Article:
Man exonerated after 30 years in prison sues the city of Philadelphia

Christopher Williams was released in Feb. after the Philly DA’s Office found that the prosecution had coerced an informant to lie and had hidden other evidence.

Chris Williams is accompanied by his attorney and supporters at a press confernece

Chris Williams (center), imprisoned for 31 years, is accompanied by his attorney, Ben Crump (left), supporters, and family members as they announce a lawsuit against the City of Philadelphia, police, and prosecutors. (Emma Lee/WHYY)

Christopher Williams, a man who spent more than 30 years in prison and 25 years on death row for murders he was later exonerated of, is suing the city of Philadelphia.

Williams was released in February after the Philadelphia District Attorney’s Conviction Integrity Unit went through his cases and found prosecutorial misconduct, including hidden exculpatory evidence and secret deals inducing informants to lie.

At a press conference on Wednesday, Williams described all that he missed because of his convictions.

“I didn’t go to weddings. I didn’t see childbirths. You’re talking about 25 grandchildren. I didn’t see none of them come into the world,” he said.

  • WHYY thanks our sponsors — become a WHYY sponsor

Supporters, including Williams’ sister, son Chris, and nephew, crowded around him and his legal team, holding signs with messages like, “What is the price for stealing his life?”

Chris Williams embraces his son, Chris Hartwell, during a press conference
Chris Williams embraces his son, Chris Hartwell, during an emotional press conference outside the Criminal Justice Center in Philadelphia. Williams is suing the city, police, and prosecutors, who he claims pursued murder charges and the death penalty while ignoring evidence of his innocence. Hartwell was 6 months old when his father was arrested. (Emma Lee/WHYY)

The civil lawsuit, filed in federal court on Wednesday, names the city of Philadelphia, Philadelphia Police Department, Philadelphia District Attorney’s Office, as well as 17 police detectives or their estates, two former assistant district attorneys, and former district attorney Lynne Abraham as defendants. It levels 82 counts against the defendants, including malicious prosecution, failure to intervene, supervisory liability, and discrimination, saying Williams’ conviction was part of “policies, patterns, and practices that intentionally discriminated against Black men.”

High-profile civil rights attorney Ben Crump, who also represented the families of George Floyd and Ahmaud Arbery, is Williams’ lawyer. He said he planned to ask the jury for $100 million in compensatory and punitive damages.

Williams’ case is one of several in which decades-old convictions have been reversed after new evidence emerged of prosecutorial misconduct.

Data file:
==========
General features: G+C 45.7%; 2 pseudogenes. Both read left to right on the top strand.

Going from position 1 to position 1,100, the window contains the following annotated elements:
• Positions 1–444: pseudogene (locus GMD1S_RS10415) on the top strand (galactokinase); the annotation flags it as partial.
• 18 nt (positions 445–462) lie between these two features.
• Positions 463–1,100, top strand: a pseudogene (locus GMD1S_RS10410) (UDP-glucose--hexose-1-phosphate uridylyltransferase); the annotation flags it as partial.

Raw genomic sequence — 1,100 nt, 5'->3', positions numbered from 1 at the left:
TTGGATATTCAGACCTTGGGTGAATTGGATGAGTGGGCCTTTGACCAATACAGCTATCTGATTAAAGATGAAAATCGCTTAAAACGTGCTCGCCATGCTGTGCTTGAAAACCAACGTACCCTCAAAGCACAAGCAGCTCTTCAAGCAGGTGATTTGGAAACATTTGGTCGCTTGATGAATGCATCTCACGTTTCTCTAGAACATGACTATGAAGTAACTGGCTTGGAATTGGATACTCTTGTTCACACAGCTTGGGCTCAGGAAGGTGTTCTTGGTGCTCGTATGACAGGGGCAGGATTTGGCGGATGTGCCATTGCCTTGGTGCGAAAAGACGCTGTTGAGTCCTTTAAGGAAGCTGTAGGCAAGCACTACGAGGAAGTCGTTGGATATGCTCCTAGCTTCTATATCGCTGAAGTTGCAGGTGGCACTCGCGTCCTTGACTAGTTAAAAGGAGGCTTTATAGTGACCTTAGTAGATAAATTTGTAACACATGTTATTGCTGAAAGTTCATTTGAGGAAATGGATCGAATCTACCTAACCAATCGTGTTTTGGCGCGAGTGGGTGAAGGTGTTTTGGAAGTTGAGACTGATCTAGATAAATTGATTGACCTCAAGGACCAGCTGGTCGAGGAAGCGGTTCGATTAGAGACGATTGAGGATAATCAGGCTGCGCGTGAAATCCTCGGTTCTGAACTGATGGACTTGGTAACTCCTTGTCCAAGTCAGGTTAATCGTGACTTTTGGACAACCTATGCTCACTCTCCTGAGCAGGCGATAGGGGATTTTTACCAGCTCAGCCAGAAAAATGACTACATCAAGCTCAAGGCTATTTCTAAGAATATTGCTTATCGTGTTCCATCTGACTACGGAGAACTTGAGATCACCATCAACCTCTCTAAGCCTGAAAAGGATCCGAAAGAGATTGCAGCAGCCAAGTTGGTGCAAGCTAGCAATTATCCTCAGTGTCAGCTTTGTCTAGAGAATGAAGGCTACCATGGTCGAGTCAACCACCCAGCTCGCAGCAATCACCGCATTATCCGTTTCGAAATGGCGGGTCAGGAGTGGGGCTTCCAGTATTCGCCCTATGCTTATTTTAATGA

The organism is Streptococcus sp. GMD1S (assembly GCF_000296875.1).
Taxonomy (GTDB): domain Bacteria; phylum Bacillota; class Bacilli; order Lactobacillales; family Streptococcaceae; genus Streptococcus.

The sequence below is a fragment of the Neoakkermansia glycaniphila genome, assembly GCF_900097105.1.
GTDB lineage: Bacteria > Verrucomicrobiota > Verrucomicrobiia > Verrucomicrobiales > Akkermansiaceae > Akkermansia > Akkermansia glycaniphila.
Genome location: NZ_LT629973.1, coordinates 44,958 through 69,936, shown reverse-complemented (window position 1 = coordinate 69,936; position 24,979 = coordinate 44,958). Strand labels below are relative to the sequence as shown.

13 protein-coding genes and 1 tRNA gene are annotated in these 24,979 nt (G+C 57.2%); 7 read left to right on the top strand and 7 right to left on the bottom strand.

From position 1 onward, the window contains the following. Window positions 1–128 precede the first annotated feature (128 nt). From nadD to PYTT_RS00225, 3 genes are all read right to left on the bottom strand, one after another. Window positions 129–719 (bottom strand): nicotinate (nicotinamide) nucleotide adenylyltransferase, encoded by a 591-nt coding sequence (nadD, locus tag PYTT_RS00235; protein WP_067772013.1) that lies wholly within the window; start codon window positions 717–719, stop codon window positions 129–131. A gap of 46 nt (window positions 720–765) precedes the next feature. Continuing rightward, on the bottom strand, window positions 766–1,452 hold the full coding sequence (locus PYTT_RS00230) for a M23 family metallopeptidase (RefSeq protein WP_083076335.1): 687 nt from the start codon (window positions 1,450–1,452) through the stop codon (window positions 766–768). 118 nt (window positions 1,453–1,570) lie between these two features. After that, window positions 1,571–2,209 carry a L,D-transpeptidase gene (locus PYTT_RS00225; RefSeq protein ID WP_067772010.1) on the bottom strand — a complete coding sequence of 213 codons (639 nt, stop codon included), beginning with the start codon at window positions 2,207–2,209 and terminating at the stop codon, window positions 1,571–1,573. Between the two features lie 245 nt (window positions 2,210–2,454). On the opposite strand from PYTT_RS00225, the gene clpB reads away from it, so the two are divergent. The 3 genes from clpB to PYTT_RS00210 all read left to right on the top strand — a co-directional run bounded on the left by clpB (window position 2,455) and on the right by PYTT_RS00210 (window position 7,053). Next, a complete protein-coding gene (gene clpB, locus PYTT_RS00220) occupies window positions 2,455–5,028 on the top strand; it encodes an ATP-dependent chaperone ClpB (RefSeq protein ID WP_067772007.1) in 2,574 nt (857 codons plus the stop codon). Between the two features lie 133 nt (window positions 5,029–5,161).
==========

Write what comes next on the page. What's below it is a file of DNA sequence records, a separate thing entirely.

As these cases come to light, more than a dozen exonerated people have filed malicious prosecution cases against the city.

Chris Williams speaks at a press conference
Chris Williams speaks at a press conference outside the Criminal Justice Center in Philadelphia. (Emma Lee/WHYY)

Williams, who had been working as a carpenter, was charged with six homicides that occurred in the late 1980s. At trial, he was acquitted of two, but convicted of four other homicides.

  • WHYY thanks our sponsors — become a WHYY sponsor

After serving decades in prison, the Philadelphia District Attorney’s Conviction Integrity Unit looked into Williams’ case and found that prosecutors had cut a deal with an informant to testify against Williams, but did not disclose that deal to the defense. That informant later admitted to lying. Other suppressed evidence showed that some victims were involved in a gang war, and that Williams was not initially connected to their deaths at all. These and other insights revealed by the CIU form the basis of Williams’ civil suit.

“I would just hope that it exposes the corruption in the system,” said Williams. “I hope my situation brings to light that I’m not the only one.”

Since leaving prison, he has returned to his work as a carpenter, and stepped back into his role as a family man, he said.

Two other men found to be wrongfully convicted after nearly 30 years in prison, Anthony Wright and Chester Hollman, each received more than $9 million settlements, according to The Philadelphia Inquirer.

Saturdays just got more interesting.

WHYY is your source for fact-based, in-depth journalism and information. As a nonprofit organization, we rely on financial support from readers like you. Please give today.

Want a digest of WHYY’s programs, events & stories? Sign up for our weekly newsletter.

Together we can reach 100% of WHYY’s fiscal year goal